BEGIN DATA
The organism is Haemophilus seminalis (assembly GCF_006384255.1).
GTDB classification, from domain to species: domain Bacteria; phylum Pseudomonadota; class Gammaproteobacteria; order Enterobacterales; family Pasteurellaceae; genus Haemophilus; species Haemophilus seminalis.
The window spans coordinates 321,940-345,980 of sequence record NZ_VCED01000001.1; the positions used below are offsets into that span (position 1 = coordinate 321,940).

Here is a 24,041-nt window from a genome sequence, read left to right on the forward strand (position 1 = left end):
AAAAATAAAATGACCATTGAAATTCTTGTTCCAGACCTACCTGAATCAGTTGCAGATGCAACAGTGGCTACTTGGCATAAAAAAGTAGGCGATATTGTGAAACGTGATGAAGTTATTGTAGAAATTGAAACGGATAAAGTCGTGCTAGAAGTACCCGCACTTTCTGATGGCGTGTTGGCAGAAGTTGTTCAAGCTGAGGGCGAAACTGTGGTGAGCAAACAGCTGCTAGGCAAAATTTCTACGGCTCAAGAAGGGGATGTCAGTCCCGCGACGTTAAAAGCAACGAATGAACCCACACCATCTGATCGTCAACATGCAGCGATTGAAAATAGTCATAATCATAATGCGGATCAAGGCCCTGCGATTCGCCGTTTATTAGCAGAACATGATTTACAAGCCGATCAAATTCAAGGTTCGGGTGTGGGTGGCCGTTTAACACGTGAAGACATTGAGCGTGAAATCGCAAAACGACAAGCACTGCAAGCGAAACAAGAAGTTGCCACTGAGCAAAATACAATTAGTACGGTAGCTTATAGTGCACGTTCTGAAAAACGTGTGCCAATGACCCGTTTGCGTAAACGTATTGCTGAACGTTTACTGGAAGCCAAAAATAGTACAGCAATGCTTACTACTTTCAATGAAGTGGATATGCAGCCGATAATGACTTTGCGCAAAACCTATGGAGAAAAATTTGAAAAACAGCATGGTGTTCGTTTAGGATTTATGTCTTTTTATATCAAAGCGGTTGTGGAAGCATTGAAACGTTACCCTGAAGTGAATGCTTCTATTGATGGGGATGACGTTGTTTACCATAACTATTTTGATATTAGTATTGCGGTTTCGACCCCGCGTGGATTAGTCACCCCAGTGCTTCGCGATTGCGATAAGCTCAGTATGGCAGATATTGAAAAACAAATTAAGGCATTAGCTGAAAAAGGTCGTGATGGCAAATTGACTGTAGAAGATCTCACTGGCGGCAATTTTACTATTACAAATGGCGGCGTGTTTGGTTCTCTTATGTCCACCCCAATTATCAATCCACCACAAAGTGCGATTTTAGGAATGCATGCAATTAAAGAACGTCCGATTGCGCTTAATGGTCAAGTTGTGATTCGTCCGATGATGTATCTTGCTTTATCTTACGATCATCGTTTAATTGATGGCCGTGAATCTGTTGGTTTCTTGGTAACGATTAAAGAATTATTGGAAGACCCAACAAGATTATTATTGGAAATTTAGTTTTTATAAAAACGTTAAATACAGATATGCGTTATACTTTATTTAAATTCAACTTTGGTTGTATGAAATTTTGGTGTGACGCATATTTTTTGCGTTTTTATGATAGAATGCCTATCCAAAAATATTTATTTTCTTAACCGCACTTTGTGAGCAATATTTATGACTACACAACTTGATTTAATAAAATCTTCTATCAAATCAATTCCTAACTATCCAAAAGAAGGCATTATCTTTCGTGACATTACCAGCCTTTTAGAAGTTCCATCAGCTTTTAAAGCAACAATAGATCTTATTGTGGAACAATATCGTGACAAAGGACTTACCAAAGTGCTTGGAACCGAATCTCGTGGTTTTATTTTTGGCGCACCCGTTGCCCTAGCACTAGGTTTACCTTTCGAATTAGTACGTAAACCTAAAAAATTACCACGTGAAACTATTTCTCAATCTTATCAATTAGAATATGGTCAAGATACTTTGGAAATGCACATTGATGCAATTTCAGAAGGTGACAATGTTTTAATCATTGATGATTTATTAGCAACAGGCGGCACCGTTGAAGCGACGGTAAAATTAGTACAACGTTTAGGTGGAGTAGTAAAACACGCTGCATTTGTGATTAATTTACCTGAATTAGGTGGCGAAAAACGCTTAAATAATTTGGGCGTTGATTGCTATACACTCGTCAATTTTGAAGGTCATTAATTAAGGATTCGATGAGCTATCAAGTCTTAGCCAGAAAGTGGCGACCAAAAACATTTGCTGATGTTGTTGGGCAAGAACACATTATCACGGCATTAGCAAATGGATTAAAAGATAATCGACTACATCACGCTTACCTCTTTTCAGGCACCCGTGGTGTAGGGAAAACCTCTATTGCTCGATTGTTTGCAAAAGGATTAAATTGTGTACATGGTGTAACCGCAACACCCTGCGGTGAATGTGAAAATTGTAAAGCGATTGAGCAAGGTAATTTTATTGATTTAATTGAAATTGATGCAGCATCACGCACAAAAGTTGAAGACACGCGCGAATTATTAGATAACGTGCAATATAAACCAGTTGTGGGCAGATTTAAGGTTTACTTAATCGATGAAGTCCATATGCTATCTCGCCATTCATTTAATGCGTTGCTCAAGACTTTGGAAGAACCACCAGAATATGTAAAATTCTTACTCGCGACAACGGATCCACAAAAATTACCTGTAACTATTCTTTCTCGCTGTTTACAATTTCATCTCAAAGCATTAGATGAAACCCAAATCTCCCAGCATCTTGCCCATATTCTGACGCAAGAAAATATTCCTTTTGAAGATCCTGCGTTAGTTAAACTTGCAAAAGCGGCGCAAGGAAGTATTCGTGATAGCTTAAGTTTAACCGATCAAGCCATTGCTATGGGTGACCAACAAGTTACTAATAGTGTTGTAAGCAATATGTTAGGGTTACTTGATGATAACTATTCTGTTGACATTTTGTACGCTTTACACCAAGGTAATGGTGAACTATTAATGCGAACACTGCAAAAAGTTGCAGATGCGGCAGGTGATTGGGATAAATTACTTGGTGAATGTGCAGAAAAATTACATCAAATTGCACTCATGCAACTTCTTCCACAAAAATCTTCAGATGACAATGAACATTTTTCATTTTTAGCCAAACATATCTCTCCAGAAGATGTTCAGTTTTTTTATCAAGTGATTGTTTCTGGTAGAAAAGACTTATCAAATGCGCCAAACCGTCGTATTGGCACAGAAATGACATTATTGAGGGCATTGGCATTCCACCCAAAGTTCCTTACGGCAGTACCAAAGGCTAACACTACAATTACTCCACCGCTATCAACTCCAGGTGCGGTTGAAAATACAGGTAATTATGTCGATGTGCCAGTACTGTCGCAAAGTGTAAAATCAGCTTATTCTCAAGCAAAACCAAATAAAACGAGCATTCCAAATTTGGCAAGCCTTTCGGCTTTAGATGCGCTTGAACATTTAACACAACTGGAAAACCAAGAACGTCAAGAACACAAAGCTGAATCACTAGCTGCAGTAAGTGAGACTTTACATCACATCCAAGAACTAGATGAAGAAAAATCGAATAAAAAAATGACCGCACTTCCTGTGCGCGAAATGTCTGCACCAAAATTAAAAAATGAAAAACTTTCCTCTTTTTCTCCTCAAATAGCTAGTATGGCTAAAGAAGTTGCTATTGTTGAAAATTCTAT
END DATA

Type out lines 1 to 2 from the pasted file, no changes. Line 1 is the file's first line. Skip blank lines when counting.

The organism is Haemophilus seminalis (assembly GCF_006384255.1).
GTDB classification, from domain to species: domain Bacteria; phylum Pseudomonadota; class Gammaproteobacteria; order Enterobacterales; family Pasteurellaceae; genus Haemophilus; species Haemophilus seminalis.